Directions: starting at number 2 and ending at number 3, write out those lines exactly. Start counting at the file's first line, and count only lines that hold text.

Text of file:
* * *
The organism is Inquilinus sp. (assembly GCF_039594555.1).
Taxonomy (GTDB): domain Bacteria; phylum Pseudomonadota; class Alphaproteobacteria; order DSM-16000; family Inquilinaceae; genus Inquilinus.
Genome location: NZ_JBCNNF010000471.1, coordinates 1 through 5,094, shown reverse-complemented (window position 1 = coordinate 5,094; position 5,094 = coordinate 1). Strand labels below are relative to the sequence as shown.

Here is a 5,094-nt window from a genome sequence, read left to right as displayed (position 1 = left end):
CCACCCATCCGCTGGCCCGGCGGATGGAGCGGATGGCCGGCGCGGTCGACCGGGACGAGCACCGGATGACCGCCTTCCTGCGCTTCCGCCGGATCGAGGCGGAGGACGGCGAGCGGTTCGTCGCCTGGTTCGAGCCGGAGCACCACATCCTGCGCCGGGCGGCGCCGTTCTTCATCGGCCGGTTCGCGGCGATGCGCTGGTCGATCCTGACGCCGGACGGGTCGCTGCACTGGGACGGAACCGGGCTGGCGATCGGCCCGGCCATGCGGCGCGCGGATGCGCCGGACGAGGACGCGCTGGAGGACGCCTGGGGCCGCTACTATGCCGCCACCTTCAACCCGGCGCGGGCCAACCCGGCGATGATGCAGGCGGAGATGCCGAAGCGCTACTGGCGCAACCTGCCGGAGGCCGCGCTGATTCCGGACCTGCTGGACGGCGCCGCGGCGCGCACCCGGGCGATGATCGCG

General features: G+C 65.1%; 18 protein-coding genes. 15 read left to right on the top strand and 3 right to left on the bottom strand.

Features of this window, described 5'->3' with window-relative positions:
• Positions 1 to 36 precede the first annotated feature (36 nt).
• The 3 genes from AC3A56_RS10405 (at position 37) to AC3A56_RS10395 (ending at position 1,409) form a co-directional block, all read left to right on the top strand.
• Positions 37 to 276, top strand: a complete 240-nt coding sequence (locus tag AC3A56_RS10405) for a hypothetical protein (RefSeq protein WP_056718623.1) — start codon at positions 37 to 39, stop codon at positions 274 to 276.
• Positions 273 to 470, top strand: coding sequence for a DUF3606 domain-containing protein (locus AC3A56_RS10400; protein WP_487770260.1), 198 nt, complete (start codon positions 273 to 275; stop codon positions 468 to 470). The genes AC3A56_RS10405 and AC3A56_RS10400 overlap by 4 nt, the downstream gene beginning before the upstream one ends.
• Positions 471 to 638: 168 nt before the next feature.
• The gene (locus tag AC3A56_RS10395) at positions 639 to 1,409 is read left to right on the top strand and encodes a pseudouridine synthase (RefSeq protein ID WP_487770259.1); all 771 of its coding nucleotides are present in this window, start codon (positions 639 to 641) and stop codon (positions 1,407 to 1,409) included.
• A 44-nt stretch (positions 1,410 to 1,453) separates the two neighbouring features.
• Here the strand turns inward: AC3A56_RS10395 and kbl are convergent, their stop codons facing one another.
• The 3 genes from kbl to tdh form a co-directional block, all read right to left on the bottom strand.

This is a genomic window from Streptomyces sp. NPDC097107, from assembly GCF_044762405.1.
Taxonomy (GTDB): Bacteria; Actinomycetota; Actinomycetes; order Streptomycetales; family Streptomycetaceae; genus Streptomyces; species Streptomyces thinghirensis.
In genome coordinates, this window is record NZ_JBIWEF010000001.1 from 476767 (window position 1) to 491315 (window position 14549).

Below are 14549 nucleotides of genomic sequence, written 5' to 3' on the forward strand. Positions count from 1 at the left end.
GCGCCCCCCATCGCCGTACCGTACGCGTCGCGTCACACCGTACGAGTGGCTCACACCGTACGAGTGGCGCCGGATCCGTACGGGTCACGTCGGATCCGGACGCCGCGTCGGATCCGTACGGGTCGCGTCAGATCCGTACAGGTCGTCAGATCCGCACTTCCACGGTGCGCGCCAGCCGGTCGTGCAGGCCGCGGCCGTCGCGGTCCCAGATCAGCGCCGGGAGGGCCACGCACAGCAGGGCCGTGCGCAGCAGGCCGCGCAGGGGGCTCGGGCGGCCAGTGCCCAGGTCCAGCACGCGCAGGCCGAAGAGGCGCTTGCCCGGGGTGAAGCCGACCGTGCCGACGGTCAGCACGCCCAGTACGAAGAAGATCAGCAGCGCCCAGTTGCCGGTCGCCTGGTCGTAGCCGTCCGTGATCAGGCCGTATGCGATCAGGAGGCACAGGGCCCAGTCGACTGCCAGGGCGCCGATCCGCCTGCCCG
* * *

Taxonomy (GTDB): domain Bacteria; phylum Pseudomonadota; class Alphaproteobacteria; order DSM-16000; family Inquilinaceae; genus Inquilinus.
Genome location: NZ_JBCNNF010000471.1, coordinates 1 through 5,094, shown reverse-complemented (window position 1 = coordinate 5,094; position 5,094 = coordinate 1). Strand labels below are relative to the sequence as shown.